Even in Architectural photography, we observe a major trend to present either modern monuments or buildings belonging to Muslim era of the history. The buildings, monuments and temples of Hindu and Sikh era are not included and presented as culture of Pakistan. Usually there is a tendency to categorize them in a separate category of ‘Heritage’. After all those eras and those people have a strong influence on what we are today as a society.

In the words of  Marcus Garvey, ‘A people without the knowledge of their past history, origin and culture is like a tree without roots’ Elie Wiese has put it more emphatically that  ‘without memory, there is no culture. Without memory, there would be no civilization, no society, no future’.
In her writing “On Photography”, Susan Sontag discusses concerns about the objectivity of photography. This is a highly debated subject within the photographic community. Any art form is a subjective form of representation, heavily influenced by artist’s own feelings and experiences. Photographers decide what to take a photo of, what elements to exclude and what angle to frame the photo, and these factors may reflect a particular sociological context.
For a subject like ‘culture’, it puts a great responsibility on artist to adopt an objective and careful approach. However such a free play of diversity, which would encompass ethnic, linguistic, and religious multiplicities, would destabilize the purported unity of Pakistani nationalist identity, defined and implemented from the top down.
Current approach may be because of the fact that most of urban people are actually migrants from villages and their roots in rural culture and agrarian society gives them a nostalgia to capture what they lost on coming to towns and cities.
Or it simply may be due to a trend of following others without giving it a serious thought.
On a larger scale, some people argue, that the trend is probably part of a larger confusion about what constitute ‘Ideology and culture of Pakistan’. This debate is complex and overshadowed by different social, linguistic and religious biases. May be that is the reason artists also appear to be confused or simply don’t want to think about it.
There is a need of an open discussion with an aim to redefine the question. This is important as it would have strong impact on our approach and our goals as artists and photographers.
Rapid urbanization has resulted in various issues and these must be reflected in our art.  Whatever work has been done, is mostly about inner cities. There should be an attempt to present what is going on in other localities and how they are developing. There is a need to present life in small towns.There representation is minimal on art scene especially in the absence of significant local photography groups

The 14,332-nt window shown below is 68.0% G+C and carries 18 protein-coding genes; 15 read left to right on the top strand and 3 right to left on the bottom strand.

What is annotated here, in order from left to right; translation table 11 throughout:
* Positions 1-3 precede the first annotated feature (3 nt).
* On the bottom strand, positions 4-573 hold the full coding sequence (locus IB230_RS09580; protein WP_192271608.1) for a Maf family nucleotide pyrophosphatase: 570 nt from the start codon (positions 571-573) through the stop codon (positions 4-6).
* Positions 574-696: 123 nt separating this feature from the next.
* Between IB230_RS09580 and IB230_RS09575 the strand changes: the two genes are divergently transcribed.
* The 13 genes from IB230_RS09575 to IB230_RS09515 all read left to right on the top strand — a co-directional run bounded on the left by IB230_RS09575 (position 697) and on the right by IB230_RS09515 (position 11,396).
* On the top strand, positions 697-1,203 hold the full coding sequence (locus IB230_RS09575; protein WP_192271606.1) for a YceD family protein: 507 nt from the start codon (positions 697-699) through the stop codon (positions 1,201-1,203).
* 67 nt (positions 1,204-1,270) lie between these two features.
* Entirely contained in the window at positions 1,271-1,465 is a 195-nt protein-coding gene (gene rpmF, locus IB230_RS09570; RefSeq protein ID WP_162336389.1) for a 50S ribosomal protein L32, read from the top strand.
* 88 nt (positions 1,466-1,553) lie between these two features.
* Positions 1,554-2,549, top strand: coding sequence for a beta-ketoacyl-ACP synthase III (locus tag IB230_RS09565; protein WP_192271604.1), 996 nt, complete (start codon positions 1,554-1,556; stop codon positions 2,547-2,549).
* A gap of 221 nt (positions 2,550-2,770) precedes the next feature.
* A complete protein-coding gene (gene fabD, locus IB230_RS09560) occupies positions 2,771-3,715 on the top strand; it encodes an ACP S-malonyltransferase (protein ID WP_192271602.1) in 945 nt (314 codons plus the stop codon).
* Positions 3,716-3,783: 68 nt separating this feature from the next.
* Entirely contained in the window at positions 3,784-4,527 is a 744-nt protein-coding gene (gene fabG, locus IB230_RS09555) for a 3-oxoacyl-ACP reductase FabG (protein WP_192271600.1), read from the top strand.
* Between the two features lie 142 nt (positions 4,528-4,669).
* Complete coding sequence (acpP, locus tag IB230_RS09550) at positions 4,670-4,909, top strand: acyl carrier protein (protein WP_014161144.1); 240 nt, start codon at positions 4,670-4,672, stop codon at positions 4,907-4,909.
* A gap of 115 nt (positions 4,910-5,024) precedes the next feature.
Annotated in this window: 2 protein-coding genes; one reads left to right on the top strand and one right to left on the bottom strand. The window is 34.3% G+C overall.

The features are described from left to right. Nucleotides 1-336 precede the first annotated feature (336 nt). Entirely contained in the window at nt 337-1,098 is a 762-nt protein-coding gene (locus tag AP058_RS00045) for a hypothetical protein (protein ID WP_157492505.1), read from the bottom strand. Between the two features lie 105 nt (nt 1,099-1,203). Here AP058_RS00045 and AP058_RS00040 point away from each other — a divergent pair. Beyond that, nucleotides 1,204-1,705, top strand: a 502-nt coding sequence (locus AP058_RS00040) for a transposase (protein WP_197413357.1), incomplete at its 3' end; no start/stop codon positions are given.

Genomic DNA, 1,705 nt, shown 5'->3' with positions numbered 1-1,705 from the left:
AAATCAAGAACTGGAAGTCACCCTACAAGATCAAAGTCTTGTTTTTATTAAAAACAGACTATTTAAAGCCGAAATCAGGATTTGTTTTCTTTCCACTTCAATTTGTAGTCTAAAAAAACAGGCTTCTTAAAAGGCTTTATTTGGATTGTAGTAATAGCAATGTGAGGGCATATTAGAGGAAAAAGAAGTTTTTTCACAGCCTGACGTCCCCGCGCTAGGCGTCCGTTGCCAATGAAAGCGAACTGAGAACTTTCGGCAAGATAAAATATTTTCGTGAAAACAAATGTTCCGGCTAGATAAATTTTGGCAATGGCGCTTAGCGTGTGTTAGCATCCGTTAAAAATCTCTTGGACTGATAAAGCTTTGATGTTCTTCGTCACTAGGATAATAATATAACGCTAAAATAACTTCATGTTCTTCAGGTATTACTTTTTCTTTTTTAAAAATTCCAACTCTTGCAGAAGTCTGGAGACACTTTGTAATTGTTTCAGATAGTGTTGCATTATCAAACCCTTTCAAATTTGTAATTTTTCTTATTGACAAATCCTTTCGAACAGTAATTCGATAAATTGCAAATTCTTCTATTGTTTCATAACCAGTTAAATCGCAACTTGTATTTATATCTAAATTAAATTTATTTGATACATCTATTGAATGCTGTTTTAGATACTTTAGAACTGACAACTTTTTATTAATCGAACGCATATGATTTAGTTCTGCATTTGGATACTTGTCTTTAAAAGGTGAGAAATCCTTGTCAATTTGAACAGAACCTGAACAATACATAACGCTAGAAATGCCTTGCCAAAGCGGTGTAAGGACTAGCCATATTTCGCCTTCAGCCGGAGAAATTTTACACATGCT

The trend of ‘Photo walks’ has done a tremendous service to popularize social and documentary photography among amateurs but now there is time to take another step in this direction. We should define issues in our local areas and start planned organised work to highlight them. There is a need to think of more topics to explore in addition to work on street boys, trans-genders or simply going to vegetable and fruit markets.
No attempt on cultural art would be complete, unless it recognizes and gives space to all sections of society as part of a greater whole; ‘The Culture of Pakistan’. Moreover it won’t be acceptable if it is not seen rooted in its past. Only through our commitment to the human need for self-expression and to the artistic values of truth and beauty, the Pakistan’s idiom in art would continue to develop and flourish

I end my article with a quote of Mahatma Gandhi, ‘A nation’s culture resides in the hearts and in the soul of its people’.

Eid Milad un Nabi

Umair ghani

It was Sunday, 12th July 2015, when I received a call from Umair Ghani. He wanted to send the book as a complimentary copy to me. It was a pleasant surprise and an honor for me.
At that time I was strolling in Lok Virsa Islamabad with my wife. She was busy looking at different stalls and I was trying to capture regional cultures uprooted from their soil and kept in frozen, artificial form in Lok Virsa. The irony of situation became clear to me when I read the last article of the book ‘Tourist photography : – )
Well! I have browsed through the book and want to share my first impressions.
It is a small book of 26 pages, consists of different articles. Probably Umair Ghani believes in brevity being the soul of the wit. However when one reads it, one realizes that it is one of those books which needs to be chewed and digested rather than simply tasted and swallowed. It succinctly summarizes the current intellectual discussions among serious photographers with hints for future course of action as well.
As the name indicates, it is not about the photography itself, rather it is more about its philosophy. The intellectual aspects of photography. It is about the man behind the gun rather than the gun.
A pleasant surprise was the chaste Urdu language used in the book. Even if someone is not interested in photography, the book can be read as a masterpiece of Urdu literature. It reminded me of one of our text book, Boyd’s textbook of Pathology’ which won various literary awards for its language.